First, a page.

• But as the Steelers' search for Bill Cowher's replacement developed, Tomlin let it be known that his plan was to retain Dick LeBeau as defensive coordinator and continue utilizing the zone-blitz scheme for which the existing personnel had been assembled. Even though the defensive philosophies of Kiffin and LeBeau are polar opposites and Tomlin had been schooled in the Tampa-2, he believed then and still believes now that change simply for the sake of change is unnecessary and counter-productive.

• "I'm a student of the game," Tomlin said about his decision at that time. "It wasn't the first time I exposed myself to (LeBeau's zone-blitz) defense. I had studied the defense the three previous offseasons, since (the Steelers) were No. 1 in the league in defense in 2004. I had done a week's study on this defense during every offseason (from 2004-07), so I'm familiar with what the players are capable of, and I have a great deal of respect for them.

• "That decision to retain the defensive scheme was very easy for me," continued Tomlin. "To me, that's all ego-driven when people come in and believe they have to put their stamp on things. Why would you fix something that's not broken? That's just me. I'm more interested in winning than anything else, and that allows us to win. We have great players, we have a great system, we have great coaches. The story doesn't have to be about me, about what I do. The story has to be about what we do, and what we're capable of doing as a team."

• And Tomlin backed up his words with action. In his first draft as the Steelers coach, the team spent its first two picks on prototypical 3-4 linebackers named Lawrence Timmons and LaMarr Woodley.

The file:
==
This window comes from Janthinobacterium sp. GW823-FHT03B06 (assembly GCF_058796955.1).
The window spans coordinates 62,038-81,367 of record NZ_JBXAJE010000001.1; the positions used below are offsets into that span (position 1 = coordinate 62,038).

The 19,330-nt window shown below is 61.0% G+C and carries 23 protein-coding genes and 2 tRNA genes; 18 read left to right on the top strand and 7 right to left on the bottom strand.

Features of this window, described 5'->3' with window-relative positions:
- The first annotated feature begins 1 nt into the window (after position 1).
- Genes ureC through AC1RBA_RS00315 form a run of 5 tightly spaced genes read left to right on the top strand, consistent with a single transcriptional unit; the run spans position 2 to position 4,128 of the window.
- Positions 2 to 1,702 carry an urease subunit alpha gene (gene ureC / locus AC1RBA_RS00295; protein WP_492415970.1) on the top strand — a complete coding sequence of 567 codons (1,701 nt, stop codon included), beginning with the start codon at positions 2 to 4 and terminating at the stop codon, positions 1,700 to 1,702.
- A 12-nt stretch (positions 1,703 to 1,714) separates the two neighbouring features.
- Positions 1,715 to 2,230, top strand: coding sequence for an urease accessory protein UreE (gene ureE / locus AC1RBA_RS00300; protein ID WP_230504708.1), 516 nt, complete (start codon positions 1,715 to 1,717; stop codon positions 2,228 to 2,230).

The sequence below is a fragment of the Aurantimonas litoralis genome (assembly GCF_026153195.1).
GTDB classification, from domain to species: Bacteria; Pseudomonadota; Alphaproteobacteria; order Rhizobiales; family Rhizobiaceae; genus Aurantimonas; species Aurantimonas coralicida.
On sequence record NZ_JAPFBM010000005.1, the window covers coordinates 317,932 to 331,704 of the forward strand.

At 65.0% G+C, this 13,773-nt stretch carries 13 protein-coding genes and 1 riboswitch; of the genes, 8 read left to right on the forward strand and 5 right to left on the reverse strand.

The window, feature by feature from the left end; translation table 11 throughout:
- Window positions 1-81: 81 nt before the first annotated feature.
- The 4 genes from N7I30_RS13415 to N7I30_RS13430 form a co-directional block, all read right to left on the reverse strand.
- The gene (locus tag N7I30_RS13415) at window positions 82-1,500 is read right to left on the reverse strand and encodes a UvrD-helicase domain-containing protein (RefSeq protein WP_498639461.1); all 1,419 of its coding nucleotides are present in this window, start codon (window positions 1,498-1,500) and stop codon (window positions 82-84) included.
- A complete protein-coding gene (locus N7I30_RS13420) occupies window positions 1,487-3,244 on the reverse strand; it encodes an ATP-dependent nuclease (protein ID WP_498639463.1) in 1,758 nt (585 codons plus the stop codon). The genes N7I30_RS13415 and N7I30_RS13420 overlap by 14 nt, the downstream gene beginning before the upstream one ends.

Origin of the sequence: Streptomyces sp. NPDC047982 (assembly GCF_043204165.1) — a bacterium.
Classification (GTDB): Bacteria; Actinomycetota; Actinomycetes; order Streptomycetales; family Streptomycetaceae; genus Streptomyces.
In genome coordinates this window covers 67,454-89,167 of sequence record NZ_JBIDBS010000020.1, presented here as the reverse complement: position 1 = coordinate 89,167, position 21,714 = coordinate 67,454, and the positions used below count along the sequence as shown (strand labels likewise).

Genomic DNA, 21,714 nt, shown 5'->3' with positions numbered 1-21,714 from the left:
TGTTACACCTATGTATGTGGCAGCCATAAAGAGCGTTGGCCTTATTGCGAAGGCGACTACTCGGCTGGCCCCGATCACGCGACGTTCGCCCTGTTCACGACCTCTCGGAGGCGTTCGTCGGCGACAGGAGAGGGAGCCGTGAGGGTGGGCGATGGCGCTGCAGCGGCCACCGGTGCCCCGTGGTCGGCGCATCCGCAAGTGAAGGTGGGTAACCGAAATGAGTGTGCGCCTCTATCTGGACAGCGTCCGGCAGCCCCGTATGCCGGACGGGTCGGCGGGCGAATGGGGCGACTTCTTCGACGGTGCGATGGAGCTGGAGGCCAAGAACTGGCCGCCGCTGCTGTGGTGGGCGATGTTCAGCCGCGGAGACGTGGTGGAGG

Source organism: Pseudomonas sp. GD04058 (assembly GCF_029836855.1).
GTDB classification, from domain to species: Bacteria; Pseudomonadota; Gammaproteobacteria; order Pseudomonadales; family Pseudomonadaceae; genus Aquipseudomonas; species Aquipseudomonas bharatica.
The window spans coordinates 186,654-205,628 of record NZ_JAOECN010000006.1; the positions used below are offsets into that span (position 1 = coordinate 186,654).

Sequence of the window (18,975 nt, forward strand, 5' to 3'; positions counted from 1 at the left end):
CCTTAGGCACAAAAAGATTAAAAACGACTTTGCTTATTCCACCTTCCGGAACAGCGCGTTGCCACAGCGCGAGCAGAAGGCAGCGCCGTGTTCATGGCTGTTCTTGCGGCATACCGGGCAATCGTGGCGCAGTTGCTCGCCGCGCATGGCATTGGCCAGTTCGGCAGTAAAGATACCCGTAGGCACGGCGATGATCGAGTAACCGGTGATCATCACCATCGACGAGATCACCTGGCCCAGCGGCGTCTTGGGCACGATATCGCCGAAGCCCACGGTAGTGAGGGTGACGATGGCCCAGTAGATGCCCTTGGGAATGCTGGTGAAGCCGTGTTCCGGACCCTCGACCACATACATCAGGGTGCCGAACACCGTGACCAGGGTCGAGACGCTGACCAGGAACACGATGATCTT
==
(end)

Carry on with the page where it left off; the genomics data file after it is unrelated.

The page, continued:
• While many self-proclaimed draft experts had Timmons as the replacement for Joey Porter at right outside linebacker, Tomlin already had earmarked that spot for James Harrison, who was limited to special teams under Bill Cowher. Timmons was a fast, athletic inside linebacker to pair with James Farrior and had the skill-set both to attack the backfield or cover backs and tight ends depending on what was needed at the time. Woodley was a brutish pass-rusher who would team with Harrison to give the Steelers' 3-4 defense a combined 71.5 sacks in the three seasons from 2008-10.

• In the first draft of the Colbert-Tomlin era, the Steelers not only didn't change their defense but they made the existing one better by effectively re-making their corps of linebackers into a younger, faster, more athletic group that helped the team win a Super Bowl in 2008 and go to another in 2010.

• Those last two sentences – "The story doesn't have to be about me, about what I do. The story has to be about what we do, and what we're capable of doing as a team" – encapsulate Tomlin's approach to his job, and they underscore his disdain for things such as the Coach of the Year Award. But he also understands when it's time to put himself at the front of the line, and the latest example of that came in the postgame following the victory over the Arizona Cardinals.